by Vihari-Lala Mitra | 1891 | 1,121,132 words | ISBN-10: 8171101519
The English translation of the Yoga-vasistha: a Hindu philosophical and spiritual text written by sage Valmiki from an Advaita-vedanta perspective. The book contains epic narratives similar to puranas and chronologically precedes the Ramayana. The Yoga-vasistha is believed by some Hindus to answer all the questions that arise in the human mind, an...
Argument:—Entrancement of the Vidyadhara at the end of the Discourse in favour of Non-egoism.
2. And notwithstanding my repeated attempts, to awaken him from that state (of insensibility); he did not open his eyes to the sight lying before him, but was wholly absorbed in his nirvana-extinction.
3. He attained the supreme and ultimate state, and became enlightened in his soul (by what I had instructed him); and made no other further attempt to know what he sought. (The attempts to know God, besides sravana or attending to the lectures of the guru, are reflection, meditation etc.).
4. (Here Vasishtha said to Rama:) It is therefore, Rama, that I related this narrative to exemplify the effect of instruction in pure hearts, where it floats like a drop of oil on the surface of water (i.e. where it does not sink down nor is lost).
5. This instruction consists in forgetting the existence of the ego in the Supreme spirit, this is the best advice and there is no other like this; and this is calculated to give peace and comfort to your soul.
6. But when this advice falls in the soil of evil minds, it is choked up and lost in the end; as the purest pearl falls from the surface of a smooth mirror (or piece of glass).
7. But good advice sticks fast in the calm minds of the virtuous, and it enters into their reasoning souls; as the sunlight enters and shines in the sunstone.
8. Egoism is verily the seed of all worldly misery, as the seed of the thorny simul tree grows only prickles on earth; so is meity or the thought that this is mine, the out stretching branch of this tree.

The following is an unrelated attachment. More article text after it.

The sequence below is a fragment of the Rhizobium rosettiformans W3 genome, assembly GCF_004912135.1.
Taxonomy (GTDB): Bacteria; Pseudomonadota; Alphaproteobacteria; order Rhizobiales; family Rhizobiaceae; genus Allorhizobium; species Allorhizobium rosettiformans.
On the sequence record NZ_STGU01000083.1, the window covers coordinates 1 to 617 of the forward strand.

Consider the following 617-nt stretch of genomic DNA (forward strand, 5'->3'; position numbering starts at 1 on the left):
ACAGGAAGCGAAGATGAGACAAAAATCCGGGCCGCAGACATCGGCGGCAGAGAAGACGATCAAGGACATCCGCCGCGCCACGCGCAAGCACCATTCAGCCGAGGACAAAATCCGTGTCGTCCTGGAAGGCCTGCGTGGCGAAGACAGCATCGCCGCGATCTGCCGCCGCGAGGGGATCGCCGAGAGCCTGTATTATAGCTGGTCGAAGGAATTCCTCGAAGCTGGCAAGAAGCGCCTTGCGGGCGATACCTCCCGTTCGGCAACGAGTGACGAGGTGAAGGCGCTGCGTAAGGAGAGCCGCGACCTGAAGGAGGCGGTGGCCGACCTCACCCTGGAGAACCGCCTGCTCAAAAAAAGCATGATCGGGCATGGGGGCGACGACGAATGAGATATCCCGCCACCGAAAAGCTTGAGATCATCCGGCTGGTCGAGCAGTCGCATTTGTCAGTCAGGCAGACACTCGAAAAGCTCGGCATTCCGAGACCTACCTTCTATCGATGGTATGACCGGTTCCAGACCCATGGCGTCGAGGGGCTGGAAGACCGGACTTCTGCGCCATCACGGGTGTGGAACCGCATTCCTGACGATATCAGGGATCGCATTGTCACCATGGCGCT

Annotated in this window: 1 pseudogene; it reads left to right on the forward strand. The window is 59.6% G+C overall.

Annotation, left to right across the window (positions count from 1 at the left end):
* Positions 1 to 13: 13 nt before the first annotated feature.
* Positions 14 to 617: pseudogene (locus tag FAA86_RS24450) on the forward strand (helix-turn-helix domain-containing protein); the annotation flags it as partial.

9. First the seed ego, and then its branch of meity or mineness, produce the endless leaves of our desires; and their sense of selfishness, is productive of the burthensome fruits of our woe and misery.
10. Then the vidyadhara said; I understand, O chief of sages, that it is in this manner, that dull people also become long living in this world; and it is this true knowledge, which is the cause of the great longevity of yours and other sages.
11. Those who are pure in their hearts and minds, soon attain to their highest state of fearlessness, after they are once admonished in with the knowledge of truth.
12. The chief of the birds of air, spoke to me in this manner on the summit of the Sumeru Mountain; and then held his silence like the mute clouds on the top of Rishyasringa chain. (It is said that the clouds never roar when they rove over this hill).
13. Having taken leave of the sagely bird, I repaired to the abode of the Vidyadhara (in order to learn the truth of the story); and then returned to my place, which was graced by the assemblage of sages.
14. I have thus related to you, O Rama, the narration of the veteran bird, and the sedateness which was attained by the Vidyadhara with little pain and knowledge. It is now the lapse of the long period of eleven great Yugas, since my said interview with Bhusunda—the veteran chief of the feathered tribe.